My Advice to the Future Generation Is…

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What I Know

“My advice to the future generation is to sprint towards the things you are passionate about, regardless of other people’s opinions. Maintain your enthusiasm in all your efforts and be prepared to pivot when opportunity rises up.” —Joshua Evans, founder of the company Enthusiastic You!

“Steve Jobs—truth be told—was only strong at a few things (mega-strong) and was very wise to always surround himself with people that could see and do things he couldn’t.”

“Recognize and appreciate what the older generations have done for LGBT rights and equality. It’s easy to become complacent because now most Americans can come out in high school, but it wasn’t always like that. The older generations paved the way for today’s wider LGBT recognition: Gathering places were often raided, and LGBTs jailed. Being gay was considered a disease until the 1970s, and marriage equality, workplace rights and more [were uncommon]. We all need to understand our history and diligently work to make sure we never go back to the dark days for our community. Along parallel lines, find out about LGBT rights (or lack thereof) in many other parts of the world, where being LGBT is criminalized and, in some cases, punishable by death. Even though we are fortunate to be living in better times in the U.S. and several other countries, our brothers and sisters in a huge part of the world don’t have it so good. Work for equality at home and around the world.” —Thomas Roth, MBA, president, Community Marketing & Insights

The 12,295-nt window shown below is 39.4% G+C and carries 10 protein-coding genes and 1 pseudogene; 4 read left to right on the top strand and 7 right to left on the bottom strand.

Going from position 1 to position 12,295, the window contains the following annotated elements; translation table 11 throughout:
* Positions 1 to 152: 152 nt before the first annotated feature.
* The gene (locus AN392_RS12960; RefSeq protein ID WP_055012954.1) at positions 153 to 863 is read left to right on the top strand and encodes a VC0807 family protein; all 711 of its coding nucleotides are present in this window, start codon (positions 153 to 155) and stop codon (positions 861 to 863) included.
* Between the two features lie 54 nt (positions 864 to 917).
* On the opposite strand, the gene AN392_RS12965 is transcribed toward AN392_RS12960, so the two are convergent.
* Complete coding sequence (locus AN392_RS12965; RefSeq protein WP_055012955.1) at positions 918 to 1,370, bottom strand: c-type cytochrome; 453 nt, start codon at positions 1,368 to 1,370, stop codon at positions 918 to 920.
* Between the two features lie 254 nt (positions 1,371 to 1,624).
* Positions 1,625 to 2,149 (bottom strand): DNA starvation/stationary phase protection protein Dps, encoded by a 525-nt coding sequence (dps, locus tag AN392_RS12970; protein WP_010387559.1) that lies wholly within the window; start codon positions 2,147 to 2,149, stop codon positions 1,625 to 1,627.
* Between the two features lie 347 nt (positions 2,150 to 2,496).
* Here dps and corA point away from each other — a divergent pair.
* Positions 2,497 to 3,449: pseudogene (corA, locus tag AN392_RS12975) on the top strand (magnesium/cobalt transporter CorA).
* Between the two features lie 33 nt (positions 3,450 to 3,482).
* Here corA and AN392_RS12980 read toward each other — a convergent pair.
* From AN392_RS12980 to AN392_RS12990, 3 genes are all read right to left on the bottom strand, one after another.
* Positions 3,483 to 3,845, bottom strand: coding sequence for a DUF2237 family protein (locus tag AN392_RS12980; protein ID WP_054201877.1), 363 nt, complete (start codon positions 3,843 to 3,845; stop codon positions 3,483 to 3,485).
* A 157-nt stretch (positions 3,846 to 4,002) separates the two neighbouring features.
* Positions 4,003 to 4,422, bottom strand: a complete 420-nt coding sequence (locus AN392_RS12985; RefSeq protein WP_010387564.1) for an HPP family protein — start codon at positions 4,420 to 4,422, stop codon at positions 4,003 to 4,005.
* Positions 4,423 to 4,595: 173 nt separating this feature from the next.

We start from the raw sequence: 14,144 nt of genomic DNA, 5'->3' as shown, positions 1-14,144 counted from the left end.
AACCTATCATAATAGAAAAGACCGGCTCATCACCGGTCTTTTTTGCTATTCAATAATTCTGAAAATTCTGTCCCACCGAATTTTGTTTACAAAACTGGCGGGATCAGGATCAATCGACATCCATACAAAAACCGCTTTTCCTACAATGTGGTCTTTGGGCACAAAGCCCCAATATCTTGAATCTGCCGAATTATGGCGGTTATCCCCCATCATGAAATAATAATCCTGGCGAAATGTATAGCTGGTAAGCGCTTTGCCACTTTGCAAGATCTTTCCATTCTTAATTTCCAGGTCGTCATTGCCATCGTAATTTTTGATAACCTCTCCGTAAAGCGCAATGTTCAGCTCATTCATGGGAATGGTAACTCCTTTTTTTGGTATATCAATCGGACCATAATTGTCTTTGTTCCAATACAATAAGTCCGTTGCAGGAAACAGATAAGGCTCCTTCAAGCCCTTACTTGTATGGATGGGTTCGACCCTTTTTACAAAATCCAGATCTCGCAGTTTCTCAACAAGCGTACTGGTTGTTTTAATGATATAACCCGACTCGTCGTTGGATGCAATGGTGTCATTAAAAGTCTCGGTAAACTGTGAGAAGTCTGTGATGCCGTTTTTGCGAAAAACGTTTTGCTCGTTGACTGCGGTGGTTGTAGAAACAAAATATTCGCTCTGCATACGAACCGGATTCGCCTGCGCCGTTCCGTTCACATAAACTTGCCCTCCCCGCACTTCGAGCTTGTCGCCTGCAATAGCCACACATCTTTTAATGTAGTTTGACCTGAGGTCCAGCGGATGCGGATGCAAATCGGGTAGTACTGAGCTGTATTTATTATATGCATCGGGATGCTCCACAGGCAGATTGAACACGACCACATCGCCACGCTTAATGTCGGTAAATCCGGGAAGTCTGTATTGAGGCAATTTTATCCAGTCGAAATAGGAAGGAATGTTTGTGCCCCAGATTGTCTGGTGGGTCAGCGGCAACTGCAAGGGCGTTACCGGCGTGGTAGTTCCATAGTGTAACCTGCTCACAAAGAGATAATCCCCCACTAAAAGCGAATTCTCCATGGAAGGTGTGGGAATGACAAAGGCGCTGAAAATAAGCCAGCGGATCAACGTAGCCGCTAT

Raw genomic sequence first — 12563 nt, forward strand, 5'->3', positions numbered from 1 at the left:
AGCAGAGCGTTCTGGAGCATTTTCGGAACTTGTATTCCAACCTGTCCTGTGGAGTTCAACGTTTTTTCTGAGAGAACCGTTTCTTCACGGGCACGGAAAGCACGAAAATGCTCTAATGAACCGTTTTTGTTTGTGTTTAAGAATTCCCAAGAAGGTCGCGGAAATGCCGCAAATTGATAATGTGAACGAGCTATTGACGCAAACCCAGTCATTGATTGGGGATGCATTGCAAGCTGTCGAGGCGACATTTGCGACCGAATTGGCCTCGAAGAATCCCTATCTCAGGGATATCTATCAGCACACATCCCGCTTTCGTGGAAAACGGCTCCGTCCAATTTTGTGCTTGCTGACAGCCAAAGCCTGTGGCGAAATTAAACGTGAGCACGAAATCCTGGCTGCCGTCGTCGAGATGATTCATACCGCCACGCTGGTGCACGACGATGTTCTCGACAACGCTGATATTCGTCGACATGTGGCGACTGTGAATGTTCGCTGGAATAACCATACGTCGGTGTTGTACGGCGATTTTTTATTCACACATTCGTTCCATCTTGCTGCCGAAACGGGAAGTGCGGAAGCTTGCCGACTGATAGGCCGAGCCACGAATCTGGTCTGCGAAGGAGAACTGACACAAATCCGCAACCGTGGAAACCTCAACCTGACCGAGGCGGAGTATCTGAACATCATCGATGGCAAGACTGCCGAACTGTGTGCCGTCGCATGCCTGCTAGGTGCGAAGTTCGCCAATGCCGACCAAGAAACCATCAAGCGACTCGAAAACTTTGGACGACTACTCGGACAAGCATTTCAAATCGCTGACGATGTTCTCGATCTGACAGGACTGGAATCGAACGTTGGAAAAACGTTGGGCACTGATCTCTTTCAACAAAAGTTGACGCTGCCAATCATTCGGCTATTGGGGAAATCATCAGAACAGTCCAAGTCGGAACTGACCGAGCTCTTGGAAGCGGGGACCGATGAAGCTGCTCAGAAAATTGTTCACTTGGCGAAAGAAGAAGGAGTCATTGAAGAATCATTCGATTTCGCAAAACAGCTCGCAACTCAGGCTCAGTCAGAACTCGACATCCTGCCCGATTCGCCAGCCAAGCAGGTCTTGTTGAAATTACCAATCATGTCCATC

“It is critical to understand what you are strong at—and what your weaknesses are—and surround yourself with people that fill in your skill and knowledge gaps. No one climbed Mount Everest alone. Most people do great things by climbing on the shoulder of giants. Steve Jobs—truth be told—was only strong at a few things (mega-strong) and was very wise to always surround himself with people that could see and do things he couldn’t. Yes, he always led, but he never created the iPhone, iPad and iPod himself. And he was the first to admit it.” —Shane Cragun, founding principal and CEO of SweetmanCragun

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